If the dispositive issue is one on which the moving party will bear the burden of proof at trial, the moving party “must come forward with evidence which would entitle it to a directed verdict if the evidence went uncontroverted at trial.” Int'l Shortstop, Inc. v. Rally's, Inc., 939 F.2d 1257, 1264-65 (5th Cir. 1991) (internal citation omitted). The nonmoving party can then defeat the motion by either countering with evidence sufficient to demonstrate the existence of a genuine dispute of material fact, or “showing that the moving party's evidence is so sheer that it may not persuade the reasonable fact-finder to return a verdict in favor of the moving party.” Id. at 1265.

         If the dispositive issue is one on which the nonmoving party will bear the burden of proof at trial, the moving party may satisfy its burden by pointing out that the evidence in the record is insufficient with respect to an essential element of the nonmoving party's claim. See Celotex, 477 U.S. at 325. The burden then shifts to the nonmoving party, who must, by submitting or referring to evidence, set out specific facts showing that a genuine issue exists. See Id. at 324. The nonmovant may not rest upon the pleadings, but must identify specific facts that establish a genuine issue for trial. See, e.g., id.; Little, 37 F.3d at 1075 (“Rule 56 mandates the entry of summary judgment, after adequate time for discovery and upon motion, against a party who fails to make a showing sufficient to establish the existence of an element essential to that party's case, and on which that party will bear the burden of proof at trial.” (quoting Celotex, 477 U.S. at 322)).


         To recover for food poisoning under Louisiana law, a plaintiff must “prove the product was in a deleterious condition when purchased and caused his illness.” Simmons v. Brookshire Grocery Co., 194 So.3d 653, 656 (La.App. 2 Cir. 2016); see also Landreneu v. Copeland's Cheese Cake Bistro, LLC, 7 So.3d 703, 706 (La.App. 5 Cir. 2009). A plaintiff must also demonstrate negligence on the part of a defendant grocery store. See Simmons, 194 So.3d at 656; Ard v. Kraft, Inc., 540 So.2d 1172, 1177-78 (La.App. 1 Cir. 1989). The Louisiana Supreme Court held that a food provider “has a duty to act as would a reasonably prudent man skilled in the culinary art in the selection and preparation of food.” Porteous v. St. Ann's Café & Deli, 713 So.2d 454, 457 (La. 1998).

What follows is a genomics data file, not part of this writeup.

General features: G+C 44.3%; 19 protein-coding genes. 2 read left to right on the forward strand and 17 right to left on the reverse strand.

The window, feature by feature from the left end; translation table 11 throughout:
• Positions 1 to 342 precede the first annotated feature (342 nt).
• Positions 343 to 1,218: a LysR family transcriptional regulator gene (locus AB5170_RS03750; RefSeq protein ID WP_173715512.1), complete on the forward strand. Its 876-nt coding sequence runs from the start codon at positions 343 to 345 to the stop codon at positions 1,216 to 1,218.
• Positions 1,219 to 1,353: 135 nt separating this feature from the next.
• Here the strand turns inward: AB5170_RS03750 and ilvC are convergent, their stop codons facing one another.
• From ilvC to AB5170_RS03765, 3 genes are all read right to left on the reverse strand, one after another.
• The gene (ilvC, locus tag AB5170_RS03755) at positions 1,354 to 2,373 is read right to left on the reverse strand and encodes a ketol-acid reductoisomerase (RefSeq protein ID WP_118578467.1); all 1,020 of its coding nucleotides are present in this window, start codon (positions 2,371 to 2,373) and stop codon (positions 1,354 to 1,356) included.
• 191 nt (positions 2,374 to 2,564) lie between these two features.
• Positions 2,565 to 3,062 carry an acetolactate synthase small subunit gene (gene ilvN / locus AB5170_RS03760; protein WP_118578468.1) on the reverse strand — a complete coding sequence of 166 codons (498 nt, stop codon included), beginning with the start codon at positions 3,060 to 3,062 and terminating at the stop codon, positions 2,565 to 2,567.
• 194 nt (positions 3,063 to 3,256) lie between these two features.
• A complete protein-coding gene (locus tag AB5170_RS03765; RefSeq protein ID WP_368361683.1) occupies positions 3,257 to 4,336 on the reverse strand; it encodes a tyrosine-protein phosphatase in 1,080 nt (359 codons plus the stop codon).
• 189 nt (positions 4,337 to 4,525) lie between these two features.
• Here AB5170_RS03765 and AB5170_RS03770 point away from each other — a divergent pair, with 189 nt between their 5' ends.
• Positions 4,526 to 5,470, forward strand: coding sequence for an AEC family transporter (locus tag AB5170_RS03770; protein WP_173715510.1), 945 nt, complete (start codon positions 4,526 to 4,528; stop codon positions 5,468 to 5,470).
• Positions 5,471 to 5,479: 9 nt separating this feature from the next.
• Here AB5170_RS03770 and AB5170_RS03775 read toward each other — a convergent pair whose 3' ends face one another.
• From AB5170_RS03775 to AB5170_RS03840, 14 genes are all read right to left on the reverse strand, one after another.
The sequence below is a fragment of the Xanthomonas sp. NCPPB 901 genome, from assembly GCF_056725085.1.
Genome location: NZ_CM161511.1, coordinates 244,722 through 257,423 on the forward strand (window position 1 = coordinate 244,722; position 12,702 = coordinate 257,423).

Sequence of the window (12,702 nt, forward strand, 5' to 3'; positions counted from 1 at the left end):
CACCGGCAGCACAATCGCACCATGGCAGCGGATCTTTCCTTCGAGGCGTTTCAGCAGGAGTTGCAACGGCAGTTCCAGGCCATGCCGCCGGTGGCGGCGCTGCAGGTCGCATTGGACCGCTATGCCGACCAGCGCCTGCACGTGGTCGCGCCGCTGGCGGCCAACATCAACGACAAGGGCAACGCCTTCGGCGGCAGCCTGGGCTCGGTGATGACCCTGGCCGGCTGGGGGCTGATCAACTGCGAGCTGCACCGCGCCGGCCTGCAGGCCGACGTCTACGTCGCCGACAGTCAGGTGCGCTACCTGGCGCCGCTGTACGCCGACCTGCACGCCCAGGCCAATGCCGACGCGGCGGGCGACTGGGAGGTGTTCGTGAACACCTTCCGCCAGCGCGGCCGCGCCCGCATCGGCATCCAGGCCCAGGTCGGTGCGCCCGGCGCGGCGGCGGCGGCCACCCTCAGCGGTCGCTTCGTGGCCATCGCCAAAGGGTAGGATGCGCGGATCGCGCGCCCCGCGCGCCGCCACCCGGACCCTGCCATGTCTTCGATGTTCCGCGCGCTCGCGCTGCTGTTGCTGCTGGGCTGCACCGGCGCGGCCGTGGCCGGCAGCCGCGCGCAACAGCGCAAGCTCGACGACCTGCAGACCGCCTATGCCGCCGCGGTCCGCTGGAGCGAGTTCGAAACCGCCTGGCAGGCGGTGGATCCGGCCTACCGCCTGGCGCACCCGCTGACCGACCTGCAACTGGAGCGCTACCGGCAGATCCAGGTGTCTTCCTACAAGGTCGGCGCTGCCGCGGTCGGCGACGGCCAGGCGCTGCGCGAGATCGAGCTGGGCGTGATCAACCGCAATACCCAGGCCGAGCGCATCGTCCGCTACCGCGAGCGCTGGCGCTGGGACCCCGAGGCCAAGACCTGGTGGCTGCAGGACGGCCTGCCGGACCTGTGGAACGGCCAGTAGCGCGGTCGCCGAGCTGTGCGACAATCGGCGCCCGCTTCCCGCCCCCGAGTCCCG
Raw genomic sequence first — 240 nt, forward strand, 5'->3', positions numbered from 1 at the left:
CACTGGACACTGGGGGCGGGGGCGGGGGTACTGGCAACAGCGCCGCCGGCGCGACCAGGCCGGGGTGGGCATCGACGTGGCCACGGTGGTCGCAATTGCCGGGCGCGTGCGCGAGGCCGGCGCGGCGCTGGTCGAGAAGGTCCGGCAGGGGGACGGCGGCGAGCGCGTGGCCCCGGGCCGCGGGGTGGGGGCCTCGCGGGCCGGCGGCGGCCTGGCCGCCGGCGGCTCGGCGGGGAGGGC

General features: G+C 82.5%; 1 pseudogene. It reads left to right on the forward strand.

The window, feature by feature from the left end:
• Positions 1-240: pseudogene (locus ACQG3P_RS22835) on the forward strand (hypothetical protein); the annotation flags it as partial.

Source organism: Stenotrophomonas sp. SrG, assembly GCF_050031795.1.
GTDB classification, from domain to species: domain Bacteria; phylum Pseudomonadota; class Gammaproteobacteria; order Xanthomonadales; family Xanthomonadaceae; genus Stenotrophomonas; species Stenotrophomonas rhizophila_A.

A. Negligence

         Even assuming that the crabs were in deleterious condition and caused Evangeline Smith's illness, plaintiffs fail to offer any evidence that defendant acted negligently with respect to the crabs. Plaintiffs argue that defendant should have known of the presence of bacteria in the crabmeat.[23] But this assertion is unsupported by evidence. See Ard, 540 So.2d at 1177 (explaining that “[a] non-manufacturing seller, such as a grocery store, is not presumed to have knowledge of a defect in a product”). Plaintiff's expert, Dr. Powers, testified that aeromonas bacteria is very uncommon.[24] There is no evidence that defendant received prior complaints about food poisoning related to its seafood. See Cain v. Winn-Dixie La. Inc., 757 So.2d 712, 715 (La.App. 1 Cir. 1999) (finding that plaintiff failed to meet her burden of demonstrating that defendant was negligent in its preparation of a cake, in part because the record was devoid of evidence as to how often hair was observed in defendant's baked goods). Nor is there any indication in the record that defendant was otherwise aware of a danger of contamination from aeromonos bacteria.